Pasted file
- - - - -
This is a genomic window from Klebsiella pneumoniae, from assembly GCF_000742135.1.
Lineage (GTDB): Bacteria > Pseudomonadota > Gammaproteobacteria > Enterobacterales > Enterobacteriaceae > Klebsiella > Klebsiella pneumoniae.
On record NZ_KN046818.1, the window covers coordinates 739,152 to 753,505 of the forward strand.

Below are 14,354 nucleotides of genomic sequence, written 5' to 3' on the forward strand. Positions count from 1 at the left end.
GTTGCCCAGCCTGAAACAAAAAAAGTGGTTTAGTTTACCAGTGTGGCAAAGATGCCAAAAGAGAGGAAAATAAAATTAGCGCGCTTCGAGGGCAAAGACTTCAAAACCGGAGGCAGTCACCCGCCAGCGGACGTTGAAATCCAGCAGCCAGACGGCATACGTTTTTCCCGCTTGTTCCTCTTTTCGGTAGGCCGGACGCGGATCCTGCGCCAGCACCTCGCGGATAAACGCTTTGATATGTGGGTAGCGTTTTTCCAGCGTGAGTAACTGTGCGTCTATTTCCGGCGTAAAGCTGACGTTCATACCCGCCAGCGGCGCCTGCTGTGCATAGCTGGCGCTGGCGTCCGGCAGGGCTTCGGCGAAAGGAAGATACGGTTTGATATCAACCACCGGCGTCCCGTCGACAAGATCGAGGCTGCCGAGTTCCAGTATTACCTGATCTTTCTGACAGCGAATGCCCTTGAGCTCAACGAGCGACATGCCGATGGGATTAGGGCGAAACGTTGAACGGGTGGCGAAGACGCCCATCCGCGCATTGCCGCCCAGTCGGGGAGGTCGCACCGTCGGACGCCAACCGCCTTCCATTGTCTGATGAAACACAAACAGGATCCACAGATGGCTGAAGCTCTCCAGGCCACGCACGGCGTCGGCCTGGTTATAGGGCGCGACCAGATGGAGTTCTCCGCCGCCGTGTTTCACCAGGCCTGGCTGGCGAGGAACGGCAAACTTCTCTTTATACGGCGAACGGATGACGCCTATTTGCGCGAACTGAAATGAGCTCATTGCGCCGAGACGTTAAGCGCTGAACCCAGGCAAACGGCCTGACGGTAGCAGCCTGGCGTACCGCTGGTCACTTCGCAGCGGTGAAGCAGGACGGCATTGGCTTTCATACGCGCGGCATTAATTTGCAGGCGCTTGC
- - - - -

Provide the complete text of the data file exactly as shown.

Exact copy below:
This is a genomic window from Klebsiella pneumoniae, from assembly GCF_000742135.1.
Lineage (GTDB): Bacteria > Pseudomonadota > Gammaproteobacteria > Enterobacterales > Enterobacteriaceae > Klebsiella > Klebsiella pneumoniae.
On record NZ_KN046818.1, the window covers coordinates 739,152 to 753,505 of the forward strand.

Below are 14,354 nucleotides of genomic sequence, written 5' to 3' on the forward strand. Positions count from 1 at the left end.
GTTGCCCAGCCTGAAACAAAAAAAGTGGTTTAGTTTACCAGTGTGGCAAAGATGCCAAAAGAGAGGAAAATAAAATTAGCGCGCTTCGAGGGCAAAGACTTCAAAACCGGAGGCAGTCACCCGCCAGCGGACGTTGAAATCCAGCAGCCAGACGGCATACGTTTTTCCCGCTTGTTCCTCTTTTCGGTAGGCCGGACGCGGATCCTGCGCCAGCACCTCGCGGATAAACGCTTTGATATGTGGGTAGCGTTTTTCCAGCGTGAGTAACTGTGCGTCTATTTCCGGCGTAAAGCTGACGTTCATACCCGCCAGCGGCGCCTGCTGTGCATAGCTGGCGCTGGCGTCCGGCAGGGCTTCGGCGAAAGGAAGATACGGTTTGATATCAACCACCGGCGTCCCGTCGACAAGATCGAGGCTGCCGAGTTCCAGTATTACCTGATCTTTCTGACAGCGAATGCCCTTGAGCTCAACGAGCGACATGCCGATGGGATTAGGGCGAAACGTTGAACGGGTGGCGAAGACGCCCATCCGCGCATTGCCGCCCAGTCGGGGAGGTCGCACCGTCGGACGCCAACCGCCTTCCATTGTCTGATGAAACACAAACAGGATCCACAGATGGCTGAAGCTCTCCAGGCCACGCACGGCGTCGGCCTGGTTATAGGGCGCGACCAGATGGAGTTCTCCGCCGCCGTGTTTCACCAGGCCTGGCTGGCGAGGAACGGCAAACTTCTCTTTATACGGCGAACGGATGACGCCTATTTGCGCGAACTGAAATGAGCTCATTGCGCCGAGACGTTAAGCGCTGAACCCAGGCAAACGGCCTGACGGTAGCAGCCTGGCGTACCGCTGGTCACTTCGCAGCGGTGAAGCAGGACGGCATTGGCTTTCATACGCGCGGCATTAATTTGCAGGCGCTTGC